There are a number of ways customers could pay for goods in your retail business. Some of the most common options you may offer are:
- Cash – cash remains one of the most popular forms of payment in retail. It is most commonly used for low-value day-to-day transactions.
- Debit or credit card – offering card payments is convenient for customers and they will expect to be able to pay this way. You will need to have equipment and systems in place to take card payments.
Less common forms of payment include:
- Cheques – with the rise of card payment technology, which is faster and more secure and convenient, cheques are being used less frequently in retail.
- Bank transfer – direct bank transfers (also known as electronic funds transfers) such as Bacs, Faster Payments and CHAPS can be used for retail transactions over the phone or online. They are less secure than card payments, and used less frequently.
Other potential forms of payment include pre-paid cards, traveller cheques, mobile money, loyalty points and vouchers.
Some retail businesses choose to offer credit to their customers. This allows customers to purchase goods and pay for them at a later date. This may take the form of:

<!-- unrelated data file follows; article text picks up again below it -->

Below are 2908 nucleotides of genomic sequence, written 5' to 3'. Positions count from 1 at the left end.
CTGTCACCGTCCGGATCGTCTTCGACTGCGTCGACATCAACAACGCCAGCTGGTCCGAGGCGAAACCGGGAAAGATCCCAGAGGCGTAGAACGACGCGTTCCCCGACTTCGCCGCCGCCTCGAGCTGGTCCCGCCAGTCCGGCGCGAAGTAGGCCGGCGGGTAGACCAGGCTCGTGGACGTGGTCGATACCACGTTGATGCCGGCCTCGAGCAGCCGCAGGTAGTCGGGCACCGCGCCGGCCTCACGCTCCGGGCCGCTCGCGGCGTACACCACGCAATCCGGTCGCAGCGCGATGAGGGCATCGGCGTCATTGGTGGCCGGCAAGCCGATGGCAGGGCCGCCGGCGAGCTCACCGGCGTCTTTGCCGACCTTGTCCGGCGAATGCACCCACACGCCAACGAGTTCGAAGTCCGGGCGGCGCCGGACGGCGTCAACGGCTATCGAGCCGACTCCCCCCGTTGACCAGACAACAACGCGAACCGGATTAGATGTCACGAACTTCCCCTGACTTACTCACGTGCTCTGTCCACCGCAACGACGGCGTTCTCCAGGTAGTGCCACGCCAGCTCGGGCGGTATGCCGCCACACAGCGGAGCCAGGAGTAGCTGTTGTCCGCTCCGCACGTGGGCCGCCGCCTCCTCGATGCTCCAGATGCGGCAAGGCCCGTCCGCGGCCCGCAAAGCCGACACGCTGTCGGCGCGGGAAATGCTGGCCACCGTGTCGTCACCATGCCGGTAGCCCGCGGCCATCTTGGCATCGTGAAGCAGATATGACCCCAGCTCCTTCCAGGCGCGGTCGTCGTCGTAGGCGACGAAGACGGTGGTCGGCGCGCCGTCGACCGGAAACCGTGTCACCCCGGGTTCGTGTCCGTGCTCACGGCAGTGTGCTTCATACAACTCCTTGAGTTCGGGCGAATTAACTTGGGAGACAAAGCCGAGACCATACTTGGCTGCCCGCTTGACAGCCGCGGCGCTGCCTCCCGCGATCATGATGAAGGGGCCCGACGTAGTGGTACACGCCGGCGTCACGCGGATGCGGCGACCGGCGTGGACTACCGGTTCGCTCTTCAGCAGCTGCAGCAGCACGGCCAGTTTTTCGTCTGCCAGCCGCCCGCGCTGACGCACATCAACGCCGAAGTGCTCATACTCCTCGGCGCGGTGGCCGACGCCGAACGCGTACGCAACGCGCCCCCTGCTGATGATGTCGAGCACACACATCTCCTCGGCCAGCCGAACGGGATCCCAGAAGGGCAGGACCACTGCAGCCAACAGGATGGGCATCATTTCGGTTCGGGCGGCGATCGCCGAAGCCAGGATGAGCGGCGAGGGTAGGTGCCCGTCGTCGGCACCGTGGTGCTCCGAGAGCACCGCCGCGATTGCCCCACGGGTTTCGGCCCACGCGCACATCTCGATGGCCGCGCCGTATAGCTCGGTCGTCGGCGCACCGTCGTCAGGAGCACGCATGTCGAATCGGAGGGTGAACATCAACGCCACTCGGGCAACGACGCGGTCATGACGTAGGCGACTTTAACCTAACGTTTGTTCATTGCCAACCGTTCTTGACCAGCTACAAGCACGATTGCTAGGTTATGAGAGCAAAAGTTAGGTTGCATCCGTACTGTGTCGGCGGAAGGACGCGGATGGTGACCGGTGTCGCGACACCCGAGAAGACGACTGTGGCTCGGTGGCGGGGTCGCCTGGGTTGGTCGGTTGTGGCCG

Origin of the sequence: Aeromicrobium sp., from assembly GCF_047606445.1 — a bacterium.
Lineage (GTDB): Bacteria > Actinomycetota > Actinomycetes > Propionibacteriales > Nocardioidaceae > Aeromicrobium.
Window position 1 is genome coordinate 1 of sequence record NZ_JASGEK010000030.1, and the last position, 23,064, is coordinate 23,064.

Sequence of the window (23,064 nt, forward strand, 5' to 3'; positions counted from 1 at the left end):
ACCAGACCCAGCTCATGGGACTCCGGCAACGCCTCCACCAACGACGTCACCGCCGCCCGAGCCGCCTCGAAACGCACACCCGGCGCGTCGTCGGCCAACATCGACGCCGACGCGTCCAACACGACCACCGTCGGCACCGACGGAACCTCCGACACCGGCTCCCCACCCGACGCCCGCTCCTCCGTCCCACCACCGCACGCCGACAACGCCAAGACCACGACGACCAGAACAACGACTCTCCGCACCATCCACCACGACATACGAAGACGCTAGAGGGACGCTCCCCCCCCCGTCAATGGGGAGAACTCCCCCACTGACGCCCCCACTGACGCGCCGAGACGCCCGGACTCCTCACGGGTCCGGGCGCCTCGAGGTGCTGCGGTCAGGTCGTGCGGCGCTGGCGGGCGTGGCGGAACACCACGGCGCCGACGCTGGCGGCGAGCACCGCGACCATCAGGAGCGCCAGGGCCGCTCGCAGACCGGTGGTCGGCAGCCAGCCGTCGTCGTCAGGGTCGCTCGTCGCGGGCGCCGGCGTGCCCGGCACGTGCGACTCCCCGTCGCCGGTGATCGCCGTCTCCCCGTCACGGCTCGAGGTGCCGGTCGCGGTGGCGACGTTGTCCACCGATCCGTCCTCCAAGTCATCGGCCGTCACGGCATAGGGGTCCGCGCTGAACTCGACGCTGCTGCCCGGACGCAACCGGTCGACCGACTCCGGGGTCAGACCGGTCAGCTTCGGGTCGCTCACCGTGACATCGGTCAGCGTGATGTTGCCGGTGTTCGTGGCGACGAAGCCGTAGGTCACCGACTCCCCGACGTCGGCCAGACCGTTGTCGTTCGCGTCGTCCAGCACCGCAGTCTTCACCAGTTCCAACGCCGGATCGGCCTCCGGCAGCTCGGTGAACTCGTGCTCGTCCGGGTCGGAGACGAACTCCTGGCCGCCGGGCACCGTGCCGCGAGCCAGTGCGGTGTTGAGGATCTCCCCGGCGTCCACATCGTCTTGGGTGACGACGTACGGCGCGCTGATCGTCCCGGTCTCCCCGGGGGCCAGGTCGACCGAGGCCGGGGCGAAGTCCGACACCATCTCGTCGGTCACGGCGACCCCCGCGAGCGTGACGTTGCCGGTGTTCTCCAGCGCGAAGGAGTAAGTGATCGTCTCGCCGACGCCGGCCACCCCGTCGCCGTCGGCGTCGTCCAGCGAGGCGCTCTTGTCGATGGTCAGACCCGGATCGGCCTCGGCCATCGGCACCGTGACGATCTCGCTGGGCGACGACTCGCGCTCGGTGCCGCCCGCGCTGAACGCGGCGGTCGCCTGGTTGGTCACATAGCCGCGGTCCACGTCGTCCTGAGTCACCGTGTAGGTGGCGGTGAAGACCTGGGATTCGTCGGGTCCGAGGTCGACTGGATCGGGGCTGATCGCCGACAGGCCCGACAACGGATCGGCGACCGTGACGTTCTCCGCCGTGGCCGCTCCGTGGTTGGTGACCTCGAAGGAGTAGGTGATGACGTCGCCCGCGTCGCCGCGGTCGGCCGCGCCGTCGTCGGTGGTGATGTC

- store credit cards
- hire purchase and other kinds of leasing
- shopping accounts (buy now, pay off later in instalments)
If you do decide to offer consumer credit, there are a number of rules you must follow. You must provide certain information about credit agreements and carry out credit checks.
Choose the right payment options
When deciding which types of payment your business will accept, you should strike a balance between:
- what is convenient for your customers
- what is cost effective and manageable for your business
For example, if you run a market stall, you may choose to accept cash only. Grocery shops may wish to offer customers the convenience of card payments. If you sell high-value items such as white goods or computer equipment, you might choose to offer some form of credit.